College football games are taking longer, and everyone, including TV, wants to fix that

There’s a touchdown. That means a timeout is coming. Here comes a replay review. Add on another couple of minutes. The offense just made a first down. So the clock stops. And uh oh, here comes that official in the red hat onto the field, the dreaded indication another TV timeout is coming.

You’re not imagining it: College football games are taking longer. And not a small amount longer.

But the television networks and their annoying timeouts aren’t to blame. Nor are the long replay reviews. It’s not even the epic weather delays, because even if you take those out the average college football game has lengthened by four minutes since 2017, now up to an average of 3 hours, 22 minutes, even though the number of plays is going down.

“Four minutes is a lot,” said NCAA coordinator of officials Steve Shaw, who tracks the data. “The why is very complex.”

Perhaps, but there is one main, overriding reason why game times have gone up so much lately: passing. The evolution of college football offenses towards being more pass-heavy leads to more scoring, which results in clock stoppages but also more first downs and more incompletions — although incompletions are also down because teams are becoming better at passing, thus leading to all those first downs, touchdowns and field goals. It’s not that teams are passing more, it’s that they’re good at it.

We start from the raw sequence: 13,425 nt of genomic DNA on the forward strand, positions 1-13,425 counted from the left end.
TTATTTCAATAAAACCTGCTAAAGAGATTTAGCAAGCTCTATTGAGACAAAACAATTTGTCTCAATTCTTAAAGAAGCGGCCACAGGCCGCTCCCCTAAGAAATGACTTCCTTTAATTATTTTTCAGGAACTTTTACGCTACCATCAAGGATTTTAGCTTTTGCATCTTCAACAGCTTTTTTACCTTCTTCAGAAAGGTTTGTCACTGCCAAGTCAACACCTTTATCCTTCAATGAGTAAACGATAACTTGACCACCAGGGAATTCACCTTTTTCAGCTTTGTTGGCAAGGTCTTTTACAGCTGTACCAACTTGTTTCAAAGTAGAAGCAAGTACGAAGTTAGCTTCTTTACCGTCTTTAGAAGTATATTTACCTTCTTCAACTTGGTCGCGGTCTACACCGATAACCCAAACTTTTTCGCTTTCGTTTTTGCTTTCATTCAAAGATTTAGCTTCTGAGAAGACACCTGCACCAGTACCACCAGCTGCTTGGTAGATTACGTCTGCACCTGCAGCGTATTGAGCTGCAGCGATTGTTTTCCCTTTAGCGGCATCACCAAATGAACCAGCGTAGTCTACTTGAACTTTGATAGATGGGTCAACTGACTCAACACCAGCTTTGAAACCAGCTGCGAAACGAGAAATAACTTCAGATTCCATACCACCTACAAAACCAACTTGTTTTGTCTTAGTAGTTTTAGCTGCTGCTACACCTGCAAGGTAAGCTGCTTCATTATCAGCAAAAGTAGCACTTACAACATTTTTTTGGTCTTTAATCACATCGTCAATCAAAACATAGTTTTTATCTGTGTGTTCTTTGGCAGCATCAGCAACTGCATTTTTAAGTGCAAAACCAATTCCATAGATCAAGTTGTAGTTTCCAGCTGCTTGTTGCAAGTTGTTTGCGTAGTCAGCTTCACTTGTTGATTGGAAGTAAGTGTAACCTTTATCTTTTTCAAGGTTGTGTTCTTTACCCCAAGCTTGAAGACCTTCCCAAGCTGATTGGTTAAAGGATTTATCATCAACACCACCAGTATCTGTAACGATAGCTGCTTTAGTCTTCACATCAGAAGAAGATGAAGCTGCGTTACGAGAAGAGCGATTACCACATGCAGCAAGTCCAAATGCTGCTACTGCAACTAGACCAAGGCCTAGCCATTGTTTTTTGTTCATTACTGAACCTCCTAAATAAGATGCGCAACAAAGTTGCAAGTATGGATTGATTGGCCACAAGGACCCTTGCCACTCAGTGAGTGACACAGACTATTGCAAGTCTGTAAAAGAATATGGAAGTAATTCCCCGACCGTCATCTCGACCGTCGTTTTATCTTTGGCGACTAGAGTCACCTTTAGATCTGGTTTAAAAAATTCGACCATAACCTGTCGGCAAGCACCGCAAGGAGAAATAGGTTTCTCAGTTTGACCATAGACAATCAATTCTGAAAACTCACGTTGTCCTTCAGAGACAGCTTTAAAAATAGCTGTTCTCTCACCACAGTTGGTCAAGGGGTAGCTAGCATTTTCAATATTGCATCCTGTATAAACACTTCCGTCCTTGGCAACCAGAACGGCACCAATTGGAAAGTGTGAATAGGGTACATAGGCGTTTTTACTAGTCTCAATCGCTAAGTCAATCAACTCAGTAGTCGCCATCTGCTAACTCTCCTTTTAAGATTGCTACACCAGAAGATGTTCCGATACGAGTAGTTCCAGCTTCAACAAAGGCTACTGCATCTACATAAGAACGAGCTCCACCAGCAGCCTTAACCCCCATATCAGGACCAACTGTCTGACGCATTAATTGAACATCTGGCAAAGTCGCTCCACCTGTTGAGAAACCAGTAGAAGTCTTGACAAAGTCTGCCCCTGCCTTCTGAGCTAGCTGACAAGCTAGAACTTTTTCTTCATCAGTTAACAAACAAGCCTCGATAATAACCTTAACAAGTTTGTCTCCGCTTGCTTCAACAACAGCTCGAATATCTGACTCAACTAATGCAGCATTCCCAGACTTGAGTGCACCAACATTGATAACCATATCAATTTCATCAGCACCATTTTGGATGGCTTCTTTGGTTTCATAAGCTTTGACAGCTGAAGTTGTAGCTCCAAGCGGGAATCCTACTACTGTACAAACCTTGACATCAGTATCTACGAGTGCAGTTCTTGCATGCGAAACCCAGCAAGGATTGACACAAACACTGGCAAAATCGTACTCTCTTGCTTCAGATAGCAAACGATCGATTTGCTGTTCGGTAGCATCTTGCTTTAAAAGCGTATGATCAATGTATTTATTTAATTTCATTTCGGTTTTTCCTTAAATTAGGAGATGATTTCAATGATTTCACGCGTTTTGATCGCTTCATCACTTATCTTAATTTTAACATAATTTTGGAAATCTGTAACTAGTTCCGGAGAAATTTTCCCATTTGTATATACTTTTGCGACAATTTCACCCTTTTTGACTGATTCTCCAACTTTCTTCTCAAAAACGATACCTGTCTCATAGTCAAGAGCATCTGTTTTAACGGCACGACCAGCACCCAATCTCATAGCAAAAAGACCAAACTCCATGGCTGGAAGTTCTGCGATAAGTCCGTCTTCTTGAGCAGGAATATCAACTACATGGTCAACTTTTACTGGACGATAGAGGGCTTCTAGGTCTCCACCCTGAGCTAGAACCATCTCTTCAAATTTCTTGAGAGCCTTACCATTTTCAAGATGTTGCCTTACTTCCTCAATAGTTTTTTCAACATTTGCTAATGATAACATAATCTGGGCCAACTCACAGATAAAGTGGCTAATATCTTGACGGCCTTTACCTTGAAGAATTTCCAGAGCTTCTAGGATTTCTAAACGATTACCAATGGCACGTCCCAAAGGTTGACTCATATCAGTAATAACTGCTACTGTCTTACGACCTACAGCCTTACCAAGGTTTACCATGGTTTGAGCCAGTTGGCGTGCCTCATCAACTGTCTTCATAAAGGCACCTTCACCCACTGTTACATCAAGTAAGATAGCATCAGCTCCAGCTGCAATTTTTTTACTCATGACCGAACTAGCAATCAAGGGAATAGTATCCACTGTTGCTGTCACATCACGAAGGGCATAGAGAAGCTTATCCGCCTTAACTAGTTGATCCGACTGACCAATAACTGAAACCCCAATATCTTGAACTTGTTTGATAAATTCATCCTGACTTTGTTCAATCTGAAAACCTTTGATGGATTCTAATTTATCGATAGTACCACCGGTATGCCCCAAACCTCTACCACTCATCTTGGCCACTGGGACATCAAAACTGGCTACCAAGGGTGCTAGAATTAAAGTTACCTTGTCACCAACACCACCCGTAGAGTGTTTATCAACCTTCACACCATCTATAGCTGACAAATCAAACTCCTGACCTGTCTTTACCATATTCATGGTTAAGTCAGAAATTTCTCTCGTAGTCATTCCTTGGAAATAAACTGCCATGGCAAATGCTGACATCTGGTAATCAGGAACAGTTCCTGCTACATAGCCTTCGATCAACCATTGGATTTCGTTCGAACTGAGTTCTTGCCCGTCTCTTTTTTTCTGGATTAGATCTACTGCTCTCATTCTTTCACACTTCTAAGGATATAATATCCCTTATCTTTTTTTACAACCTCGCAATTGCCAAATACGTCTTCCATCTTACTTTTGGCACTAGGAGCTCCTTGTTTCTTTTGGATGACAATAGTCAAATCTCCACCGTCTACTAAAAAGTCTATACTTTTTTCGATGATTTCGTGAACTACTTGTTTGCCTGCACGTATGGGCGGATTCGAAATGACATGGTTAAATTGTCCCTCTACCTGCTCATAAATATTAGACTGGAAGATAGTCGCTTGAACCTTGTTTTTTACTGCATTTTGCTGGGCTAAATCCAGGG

FBS-wide per-game averages (both teams)

Meanwhile, the number of running plays, which inherently means more times the clock will run after a play, has gone down. There were 79.0 rushes per game in 2002, then 77.6 in 2012 and 74.6 so far this season.

There’s no evidence this is going away. Passing works. And college football has already gone through a litany of tweaks to clock rules through the years, with a couple of more quick fixes perhaps coming. (More on that later.

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